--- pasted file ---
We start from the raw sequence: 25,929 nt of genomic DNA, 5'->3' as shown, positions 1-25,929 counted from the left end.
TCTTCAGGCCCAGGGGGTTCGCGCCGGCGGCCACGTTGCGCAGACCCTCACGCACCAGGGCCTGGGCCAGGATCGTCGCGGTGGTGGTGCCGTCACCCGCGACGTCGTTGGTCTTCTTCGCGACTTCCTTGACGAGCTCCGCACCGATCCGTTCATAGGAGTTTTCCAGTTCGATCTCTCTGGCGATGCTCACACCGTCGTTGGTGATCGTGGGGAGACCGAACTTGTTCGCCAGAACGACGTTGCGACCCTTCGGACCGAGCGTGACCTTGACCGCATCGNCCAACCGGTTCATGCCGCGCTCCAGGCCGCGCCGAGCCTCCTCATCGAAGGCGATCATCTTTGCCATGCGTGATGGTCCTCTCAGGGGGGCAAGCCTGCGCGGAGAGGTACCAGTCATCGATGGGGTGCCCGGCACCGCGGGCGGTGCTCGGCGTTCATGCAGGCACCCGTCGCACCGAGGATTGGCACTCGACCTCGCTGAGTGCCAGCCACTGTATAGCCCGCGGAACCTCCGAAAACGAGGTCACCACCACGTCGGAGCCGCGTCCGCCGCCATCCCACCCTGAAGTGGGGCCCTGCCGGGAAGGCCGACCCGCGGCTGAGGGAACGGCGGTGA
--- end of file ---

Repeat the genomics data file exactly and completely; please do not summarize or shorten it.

We start from the raw sequence: 25,929 nt of genomic DNA, 5'->3' as shown, positions 1-25,929 counted from the left end.
TCTTCAGGCCCAGGGGGTTCGCGCCGGCGGCCACGTTGCGCAGACCCTCACGCACCAGGGCCTGGGCCAGGATCGTCGCGGTGGTGGTGCCGTCACCCGCGACGTCGTTGGTCTTCTTCGCGACTTCCTTGACGAGCTCCGCACCGATCCGTTCATAGGAGTTTTCCAGTTCGATCTCTCTGGCGATGCTCACACCGTCGTTGGTGATCGTGGGGAGACCGAACTTGTTCGCCAGAACGACGTTGCGACCCTTCGGACCGAGCGTGACCTTGACCGCATCGNCCAACCGGTTCATGCCGCGCTCCAGGCCGCGCCGAGCCTCCTCATCGAAGGCGATCATCTTTGCCATGCGTGATGGTCCTCTCAGGGGGGCAAGCCTGCGCGGAGAGGTACCAGTCATCGATGGGGTGCCCGGCACCGCGGGCGGTGCTCGGCGTTCATGCAGGCACCCGTCGCACCGAGGATTGGCACTCGACCTCGCTGAGTGCCAGCCACTGTATAGCCCGCGGAACCTCCGAAAACGAGGTCACCACCACGTCGGAGCCGCGTCCGCCGCCATCCCACCCTGAAGTGGGGCCCTGCCGGGAAGGCCGACCCGCGGCTGAGGGAACGGCGGTGA